Breakups are always tough. Emotional roller coasters are a beast. When the breakup occurs between an employer and a company it’s a little less painful if you’re the dumper and you’re dumping for better opportunities. But when the company is your own, you’ve got the worst of both worlds. My company and my chosen niche (weddings) has been my baby for years. I’ve poured my heart and soul into cultivating and defining it into what it is and now it’s time to walk away. Aside from the emotional turmoil that I’m going through in this process, I’m finding out that walking away is a long, drawn out and messy business. Just like a break up. Sigh.



It’s Definitely Not a Two Week Exit Strategy

Setting aside all the elements that brought me to this decision, walking away from the wedding photography industry isn’t as easy as a two week notice.¬†Weddings are booked far in advance. I decided last July (2013) to end my time as a primary wedding photographer, but had weddings lined up till August of this year. All that means for me is that I stopped accepting new bookings, but still have to maintain the status quo for all weddings that are already in the books.

With a year’s worth of shoots to still push through, it’s clearly not a quick exit. In the corporate world, they call the last 2 weeks of your term “short timer’s disease.” In wedding photography, there is no room for that. I committed to these couples that I would bring my A game on their wedding day and I intend to uphold that commitment. I have three more months to go and it doesn’t end there. Those last few weddings will still need weeks and months of work as we process images, design albums and deliver products.


Staying Motivated, Head in the Game and Keeping My Mouth Shut

Usually, we wedding photographers work our butts off to fill the calendar with a continuous flow of events. That flow, aside from keeping the bank accounts balanced, also ensures that skills are maintained with constant shooting opportunities. Long breaks make my shooting wheels squeaky. The choice to stop taking weddings for the company last year meant wider breaks in between the existing bookings. To keep myself from getting rusty, I had to sign up as a second shooter or associate for other studios which was a good move for more than just this reason. The wedding industry is a small one where chatter and noise spread like wild fire and I’m not exactly the best secret keeper.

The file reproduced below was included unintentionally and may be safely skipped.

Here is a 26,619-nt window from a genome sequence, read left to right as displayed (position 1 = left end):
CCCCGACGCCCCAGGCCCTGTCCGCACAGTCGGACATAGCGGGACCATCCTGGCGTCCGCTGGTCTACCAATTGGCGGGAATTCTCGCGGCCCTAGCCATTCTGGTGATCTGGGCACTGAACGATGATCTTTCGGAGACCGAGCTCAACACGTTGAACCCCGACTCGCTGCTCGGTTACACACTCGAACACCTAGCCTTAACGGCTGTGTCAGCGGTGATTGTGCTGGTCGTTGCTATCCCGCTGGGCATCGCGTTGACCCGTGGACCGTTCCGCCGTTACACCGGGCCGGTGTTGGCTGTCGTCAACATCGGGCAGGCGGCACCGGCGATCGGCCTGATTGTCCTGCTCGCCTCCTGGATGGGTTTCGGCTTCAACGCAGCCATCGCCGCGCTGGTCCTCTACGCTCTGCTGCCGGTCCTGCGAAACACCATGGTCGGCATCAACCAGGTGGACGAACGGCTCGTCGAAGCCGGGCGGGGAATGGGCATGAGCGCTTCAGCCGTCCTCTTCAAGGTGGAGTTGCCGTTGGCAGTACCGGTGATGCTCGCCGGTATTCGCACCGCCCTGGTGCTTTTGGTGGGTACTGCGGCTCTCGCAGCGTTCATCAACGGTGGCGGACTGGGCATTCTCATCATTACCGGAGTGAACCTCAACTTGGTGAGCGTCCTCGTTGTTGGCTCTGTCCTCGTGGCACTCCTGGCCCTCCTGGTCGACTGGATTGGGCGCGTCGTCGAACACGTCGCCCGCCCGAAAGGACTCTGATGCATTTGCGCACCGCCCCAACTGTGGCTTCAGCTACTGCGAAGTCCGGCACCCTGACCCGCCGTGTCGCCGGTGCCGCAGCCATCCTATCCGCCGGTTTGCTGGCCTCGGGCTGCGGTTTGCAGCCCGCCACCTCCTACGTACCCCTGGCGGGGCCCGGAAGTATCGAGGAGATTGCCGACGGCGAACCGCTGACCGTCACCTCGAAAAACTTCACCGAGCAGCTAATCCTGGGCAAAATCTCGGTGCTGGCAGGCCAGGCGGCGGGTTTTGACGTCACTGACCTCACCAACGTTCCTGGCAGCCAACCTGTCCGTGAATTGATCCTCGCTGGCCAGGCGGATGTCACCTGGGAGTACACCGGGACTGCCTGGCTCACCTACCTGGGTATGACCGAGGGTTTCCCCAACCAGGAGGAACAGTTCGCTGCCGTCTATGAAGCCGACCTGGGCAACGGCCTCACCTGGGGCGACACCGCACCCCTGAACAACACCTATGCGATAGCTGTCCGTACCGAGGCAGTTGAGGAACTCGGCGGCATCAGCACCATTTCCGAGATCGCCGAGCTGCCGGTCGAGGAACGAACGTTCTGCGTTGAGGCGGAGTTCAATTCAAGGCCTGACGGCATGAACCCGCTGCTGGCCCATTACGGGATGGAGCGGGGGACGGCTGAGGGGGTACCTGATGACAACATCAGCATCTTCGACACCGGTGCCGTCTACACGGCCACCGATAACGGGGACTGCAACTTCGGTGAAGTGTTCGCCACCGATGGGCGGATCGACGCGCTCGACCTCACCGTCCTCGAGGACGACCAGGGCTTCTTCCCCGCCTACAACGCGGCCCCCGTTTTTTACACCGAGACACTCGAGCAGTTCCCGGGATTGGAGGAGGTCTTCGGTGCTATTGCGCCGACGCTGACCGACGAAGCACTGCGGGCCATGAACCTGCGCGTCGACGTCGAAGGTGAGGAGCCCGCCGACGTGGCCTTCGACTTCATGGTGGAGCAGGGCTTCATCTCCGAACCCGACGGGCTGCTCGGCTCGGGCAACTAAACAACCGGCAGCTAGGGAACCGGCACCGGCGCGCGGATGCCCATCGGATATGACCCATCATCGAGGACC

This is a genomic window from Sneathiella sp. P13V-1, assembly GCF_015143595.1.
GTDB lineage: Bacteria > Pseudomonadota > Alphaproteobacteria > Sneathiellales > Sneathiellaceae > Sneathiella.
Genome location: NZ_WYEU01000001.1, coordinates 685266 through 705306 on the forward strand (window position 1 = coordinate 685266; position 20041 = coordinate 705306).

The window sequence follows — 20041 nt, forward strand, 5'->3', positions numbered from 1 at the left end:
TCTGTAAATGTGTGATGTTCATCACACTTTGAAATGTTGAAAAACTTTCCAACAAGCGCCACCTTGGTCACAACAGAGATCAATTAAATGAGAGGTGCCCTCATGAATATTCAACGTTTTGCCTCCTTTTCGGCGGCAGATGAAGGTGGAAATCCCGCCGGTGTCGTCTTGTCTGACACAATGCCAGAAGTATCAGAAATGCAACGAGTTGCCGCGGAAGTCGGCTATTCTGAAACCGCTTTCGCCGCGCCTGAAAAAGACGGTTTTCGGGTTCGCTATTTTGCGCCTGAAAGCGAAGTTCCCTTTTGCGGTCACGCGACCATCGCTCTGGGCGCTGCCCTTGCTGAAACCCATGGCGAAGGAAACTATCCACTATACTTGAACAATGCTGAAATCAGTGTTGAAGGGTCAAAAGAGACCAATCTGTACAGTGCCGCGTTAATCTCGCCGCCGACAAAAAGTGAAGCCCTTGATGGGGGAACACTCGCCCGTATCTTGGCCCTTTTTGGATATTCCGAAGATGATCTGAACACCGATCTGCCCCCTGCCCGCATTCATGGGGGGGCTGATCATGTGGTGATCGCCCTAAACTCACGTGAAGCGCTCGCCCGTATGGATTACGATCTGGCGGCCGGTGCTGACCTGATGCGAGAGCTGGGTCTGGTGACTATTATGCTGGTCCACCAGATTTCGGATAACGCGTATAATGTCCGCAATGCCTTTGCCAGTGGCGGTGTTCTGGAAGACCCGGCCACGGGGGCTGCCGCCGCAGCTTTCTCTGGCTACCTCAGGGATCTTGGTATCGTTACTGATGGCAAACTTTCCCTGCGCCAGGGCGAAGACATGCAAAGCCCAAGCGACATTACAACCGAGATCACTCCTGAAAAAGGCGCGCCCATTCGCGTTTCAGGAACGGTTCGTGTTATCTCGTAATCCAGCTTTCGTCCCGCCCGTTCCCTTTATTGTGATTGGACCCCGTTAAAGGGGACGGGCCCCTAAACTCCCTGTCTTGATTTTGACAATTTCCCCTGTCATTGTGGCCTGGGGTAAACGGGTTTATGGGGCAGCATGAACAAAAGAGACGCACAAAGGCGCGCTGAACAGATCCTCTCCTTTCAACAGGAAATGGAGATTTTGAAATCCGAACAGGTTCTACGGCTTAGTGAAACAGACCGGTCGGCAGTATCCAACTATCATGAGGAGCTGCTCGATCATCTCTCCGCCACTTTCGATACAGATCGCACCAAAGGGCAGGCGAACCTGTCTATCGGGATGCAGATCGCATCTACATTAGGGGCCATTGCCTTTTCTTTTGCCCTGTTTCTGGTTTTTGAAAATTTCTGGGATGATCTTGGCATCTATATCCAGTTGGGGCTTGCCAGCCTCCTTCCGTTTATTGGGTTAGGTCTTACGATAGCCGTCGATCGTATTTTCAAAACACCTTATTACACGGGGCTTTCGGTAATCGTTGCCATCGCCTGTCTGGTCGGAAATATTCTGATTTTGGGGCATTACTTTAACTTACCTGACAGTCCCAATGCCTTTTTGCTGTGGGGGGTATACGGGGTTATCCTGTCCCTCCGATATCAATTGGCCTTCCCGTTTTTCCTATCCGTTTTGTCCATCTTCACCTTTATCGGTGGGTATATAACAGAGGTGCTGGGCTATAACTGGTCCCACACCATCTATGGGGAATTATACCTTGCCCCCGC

I’ve met some wonderful people whom I’ve enjoyed working with and vice versa. In a heavy referral industry, you learn to find the players that play well with others and you form and maintain relationships. I couldn’t tell any of my industry peers that I was done, I couldn’t risk the news reaching my existing brides and having them worry over my choices and how it would affect their wedding. Plus, you never want to burn bridges anyway. As it turns out, I’ve found that I really enjoy shooting weddings as a second shooter or an associate, so I’m not entirely out of the game.


Saying “No” to Money Sucks

In the nine months since my decision, I’ve had several inquiries come in and each one has been a psychological battle to turn down. Wedding photography is easily the one photography niche where the cost is easier to justify for the client. Even though photography in general is a luxury purchase, in this category, a client could call it a ‘NEED’ rather than a ‘want.’ For that reason, profits per transaction can yield more money at a faster pace than say, the typical family portrait. But I have to remind myself of the choices I’ve made. Any bookings I decide to take on only prolong the inevitable and push my end date even farther out. Honestly, yo-yo breakups are worse than regular ones and I found this out when I twisted my arm into taking a couple more and then kicked myself later for doing it.


Tidying Up After it’s Done

I’m nearing the end with only three months of my own weddings left in the books. There’s a light at the end of the tunnel. Fortunately, I’m not closing my doors to photography altogether, just the wedding arm of my business. If I were quitting photography, there would be a few more items on my to do list that would drag my exit out another year. As it stands, I can handle the extra loose ends along with my new focus … portraiture.



If you’re contemplating leaving the wedding industry, I hope this provides some insight. It’s a tough call to make and nobody can tell you if you should or shouldn’t, but at least you have an idea of what you’re up against if you decide to go down this path. Getting in was hard enough, getting out is just as tough.


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